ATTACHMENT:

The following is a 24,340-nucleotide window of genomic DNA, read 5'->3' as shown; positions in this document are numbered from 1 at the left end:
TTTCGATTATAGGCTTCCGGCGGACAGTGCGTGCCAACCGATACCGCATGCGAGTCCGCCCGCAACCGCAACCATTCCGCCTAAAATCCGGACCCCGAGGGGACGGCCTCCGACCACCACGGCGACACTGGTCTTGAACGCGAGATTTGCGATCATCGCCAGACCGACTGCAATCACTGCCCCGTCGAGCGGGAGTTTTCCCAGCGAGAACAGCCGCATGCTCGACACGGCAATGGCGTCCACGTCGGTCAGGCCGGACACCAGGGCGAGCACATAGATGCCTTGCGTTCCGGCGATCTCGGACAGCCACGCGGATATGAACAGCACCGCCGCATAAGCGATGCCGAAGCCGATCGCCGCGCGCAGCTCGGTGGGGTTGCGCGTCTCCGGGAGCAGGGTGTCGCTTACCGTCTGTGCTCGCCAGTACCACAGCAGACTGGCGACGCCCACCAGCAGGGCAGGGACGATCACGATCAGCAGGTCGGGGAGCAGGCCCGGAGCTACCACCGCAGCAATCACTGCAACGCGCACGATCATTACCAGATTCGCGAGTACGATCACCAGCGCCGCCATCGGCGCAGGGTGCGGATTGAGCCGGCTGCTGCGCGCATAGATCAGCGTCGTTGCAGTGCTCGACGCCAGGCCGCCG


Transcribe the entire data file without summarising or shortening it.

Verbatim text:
The following is a 24,340-nucleotide window of genomic DNA, read 5'->3' as shown; positions in this document are numbered from 1 at the left end:
TTTCGATTATAGGCTTCCGGCGGACAGTGCGTGCCAACCGATACCGCATGCGAGTCCGCCCGCAACCGCAACCATTCCGCCTAAAATCCGGACCCCGAGGGGACGGCCTCCGACCACCACGGCGACACTGGTCTTGAACGCGAGATTTGCGATCATCGCCAGACCGACTGCAATCACTGCCCCGTCGAGCGGGAGTTTTCCCAGCGAGAACAGCCGCATGCTCGACACGGCAATGGCGTCCACGTCGGTCAGGCCGGACACCAGGGCGAGCACATAGATGCCTTGCGTTCCGGCGATCTCGGACAGCCACGCGGATATGAACAGCACCGCCGCATAAGCGATGCCGAAGCCGATCGCCGCGCGCAGCTCGGTGGGGTTGCGCGTCTCCGGGAGCAGGGTGTCGCTTACCGTCTGTGCTCGCCAGTACCACAGCAGACTGGCGACGCCCACCAGCAGGGCAGGGACGATCACGATCAGCAGGTCGGGGAGCAGGCCCGGAGCTACCACCGCAGCAATCACTGCAACGCGCACGATCATTACCAGATTCGCGAGTACGATCACCAGCGCCGCCATCGGCGCAGGGTGCGGATTGAGCCGGCTGCTGCGCGCATAGATCAGCGTCGTTGCAGTGCTCGACGCCAGGCCGCCG